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French investigate Woolwich ‘copy-cat’ attack on soldier in Paris

The soldier was wounded in the incident which happened as he patrolled the French capital's La Defense business district with two comrades

An attack on a French soldier in a busy underground railway station near Paris on Saturday might have been a spur-of-the-moment copy of London’s Woolwich killing, French investigators believe.

France's terrorism investigation unit was called in to lead the hunt for a man of North African appearance who stabbed in the neck a soldier on anti-terrorist patrol amid thousands of Saturday shoppers.

The soldier was cut, possibly by a box-cutter, close to his carotid artery. He bled profusely but was not seriously injured. His wound needed only one stitch.

Officially, the French government is making no direct link with the killing of a British soldier by two Islamist radicals on a street in Woolwich last Wednesday. Unofficially, investigators are said to believe it was almost certainly a copy-cat attack, possibly carried out on the spur of the moment.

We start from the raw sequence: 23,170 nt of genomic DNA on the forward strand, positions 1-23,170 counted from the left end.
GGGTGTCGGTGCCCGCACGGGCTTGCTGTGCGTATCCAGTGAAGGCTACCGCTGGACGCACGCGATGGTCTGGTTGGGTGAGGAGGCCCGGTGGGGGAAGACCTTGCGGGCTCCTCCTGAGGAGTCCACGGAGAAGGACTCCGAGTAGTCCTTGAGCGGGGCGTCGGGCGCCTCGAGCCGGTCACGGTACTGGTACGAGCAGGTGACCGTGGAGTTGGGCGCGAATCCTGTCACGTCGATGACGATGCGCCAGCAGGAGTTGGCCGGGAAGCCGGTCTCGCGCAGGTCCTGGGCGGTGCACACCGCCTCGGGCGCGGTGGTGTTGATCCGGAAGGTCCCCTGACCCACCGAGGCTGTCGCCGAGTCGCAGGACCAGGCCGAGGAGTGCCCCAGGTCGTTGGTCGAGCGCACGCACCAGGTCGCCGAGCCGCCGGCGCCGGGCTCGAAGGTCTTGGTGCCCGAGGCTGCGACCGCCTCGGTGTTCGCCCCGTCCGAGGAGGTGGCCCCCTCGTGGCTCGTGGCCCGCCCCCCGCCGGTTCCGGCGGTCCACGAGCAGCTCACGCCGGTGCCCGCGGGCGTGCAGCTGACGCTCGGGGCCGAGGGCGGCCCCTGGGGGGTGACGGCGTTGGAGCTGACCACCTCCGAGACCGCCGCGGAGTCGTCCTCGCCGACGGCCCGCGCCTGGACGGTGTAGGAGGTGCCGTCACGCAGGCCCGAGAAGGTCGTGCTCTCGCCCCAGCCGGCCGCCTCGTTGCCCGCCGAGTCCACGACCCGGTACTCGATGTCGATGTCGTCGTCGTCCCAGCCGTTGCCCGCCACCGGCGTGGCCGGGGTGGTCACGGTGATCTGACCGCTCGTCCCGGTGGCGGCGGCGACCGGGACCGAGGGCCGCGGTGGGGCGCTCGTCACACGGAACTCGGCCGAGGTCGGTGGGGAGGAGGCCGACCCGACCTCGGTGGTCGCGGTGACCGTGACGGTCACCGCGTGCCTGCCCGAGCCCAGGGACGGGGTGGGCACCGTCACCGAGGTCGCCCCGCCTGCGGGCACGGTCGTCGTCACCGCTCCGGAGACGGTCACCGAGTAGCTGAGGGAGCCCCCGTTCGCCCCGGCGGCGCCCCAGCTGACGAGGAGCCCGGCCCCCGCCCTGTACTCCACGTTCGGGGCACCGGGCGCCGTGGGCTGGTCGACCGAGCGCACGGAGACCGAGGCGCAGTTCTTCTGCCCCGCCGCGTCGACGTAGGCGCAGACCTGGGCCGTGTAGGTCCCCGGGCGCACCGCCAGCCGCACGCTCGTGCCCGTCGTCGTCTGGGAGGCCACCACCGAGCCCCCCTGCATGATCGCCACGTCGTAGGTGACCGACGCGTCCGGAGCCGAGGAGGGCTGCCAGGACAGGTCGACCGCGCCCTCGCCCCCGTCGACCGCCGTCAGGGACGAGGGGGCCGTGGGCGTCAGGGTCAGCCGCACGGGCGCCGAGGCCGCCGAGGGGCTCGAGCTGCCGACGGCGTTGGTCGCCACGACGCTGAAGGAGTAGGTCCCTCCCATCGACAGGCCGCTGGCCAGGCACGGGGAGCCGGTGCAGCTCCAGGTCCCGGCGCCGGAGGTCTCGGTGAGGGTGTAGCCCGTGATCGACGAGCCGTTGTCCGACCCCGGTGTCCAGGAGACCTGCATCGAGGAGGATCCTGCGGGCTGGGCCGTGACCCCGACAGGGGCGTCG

The French defence minister, Jean-Yves Le Drian, who visited the injured man in hospital, said that it was clear that "someone wanted to kill him because he was a soldier". The interior minister, Manuel Valls, said France would continue to wage an "implacable fight against terrorism".

Cedric Cordier, 23, of the 4th cavalry regiment, was patrolling in battle-dress with a policeman and another soldier in the underground concourse of the RER (regional Metro) station at La Défense just west of Paris just before 6pm on Saturday. Anti-terrorist patrols of this kind have become a common sight in France since a series of murderous bomb attacks on the Paris Metro in the mid-1990s.

The attacker came up behind the soldier, who was the last man in the patrol, and slashed or stabbed his neck with a blade.

The attacker, described as a muscular man in his earlier thirties and of North African appearance, fled into the adjoining shopping centre before the other members of the patrol could react. The area bristled with security cameras whose footage is being studied.

The so-called "Vigipirate" armed military patrols on busy streets and in metro and railways stations are supposed to deter terrorist attacks. They have often been criticised as more decorative than useful. If they become, themselves, an easy target for low-level terrorism, the French government may have to abandon them or revert to police-only patrols.

President François Hollande, in Addis Ababa, Ethiopia, for a conference on African unity, said: "We will examine all possibilities. I see no reason at this stage to make a link with what happened in London. But we must look into all possibilities, without exception."